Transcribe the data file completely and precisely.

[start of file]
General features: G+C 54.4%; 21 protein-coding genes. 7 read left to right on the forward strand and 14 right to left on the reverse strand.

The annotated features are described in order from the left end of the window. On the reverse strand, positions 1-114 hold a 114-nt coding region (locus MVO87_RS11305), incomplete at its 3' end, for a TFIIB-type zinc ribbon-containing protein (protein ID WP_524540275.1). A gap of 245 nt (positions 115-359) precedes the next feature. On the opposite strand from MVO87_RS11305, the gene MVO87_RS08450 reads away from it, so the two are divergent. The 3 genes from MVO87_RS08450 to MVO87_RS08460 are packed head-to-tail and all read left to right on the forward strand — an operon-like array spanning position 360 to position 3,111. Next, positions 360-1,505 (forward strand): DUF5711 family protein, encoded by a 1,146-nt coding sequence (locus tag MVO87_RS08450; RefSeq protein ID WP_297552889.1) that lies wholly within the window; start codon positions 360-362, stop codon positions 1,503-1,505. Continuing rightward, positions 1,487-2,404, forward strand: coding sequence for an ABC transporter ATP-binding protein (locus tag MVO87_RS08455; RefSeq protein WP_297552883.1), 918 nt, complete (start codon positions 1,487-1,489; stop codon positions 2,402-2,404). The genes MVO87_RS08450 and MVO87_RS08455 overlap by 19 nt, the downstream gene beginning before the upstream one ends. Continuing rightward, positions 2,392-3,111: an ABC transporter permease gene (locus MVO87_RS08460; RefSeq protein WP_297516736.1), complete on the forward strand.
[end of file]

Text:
General features: G+C 54.4%; 21 protein-coding genes. 7 read left to right on the forward strand and 14 right to left on the reverse strand.

The annotated features are described in order from the left end of the window. On the reverse strand, positions 1-114 hold a 114-nt coding region (locus MVO87_RS11305), incomplete at its 3' end, for a TFIIB-type zinc ribbon-containing protein (protein ID WP_524540275.1). A gap of 245 nt (positions 115-359) precedes the next feature. On the opposite strand from MVO87_RS11305, the gene MVO87_RS08450 reads away from it, so the two are divergent. The 3 genes from MVO87_RS08450 to MVO87_RS08460 are packed head-to-tail and all read left to right on the forward strand — an operon-like array spanning position 360 to position 3,111. Next, positions 360-1,505 (forward strand): DUF5711 family protein, encoded by a 1,146-nt coding sequence (locus tag MVO87_RS08450; RefSeq protein ID WP_297552889.1) that lies wholly within the window; start codon positions 360-362, stop codon positions 1,503-1,505. Continuing rightward, positions 1,487-2,404, forward strand: coding sequence for an ABC transporter ATP-binding protein (locus tag MVO87_RS08455; RefSeq protein WP_297552883.1), 918 nt, complete (start codon positions 1,487-1,489; stop codon positions 2,402-2,404). The genes MVO87_RS08450 and MVO87_RS08455 overlap by 19 nt, the downstream gene beginning before the upstream one ends. Continuing rightward, positions 2,392-3,111: an ABC transporter permease gene (locus MVO87_RS08460; RefSeq protein WP_297516736.1), complete on the forward strand.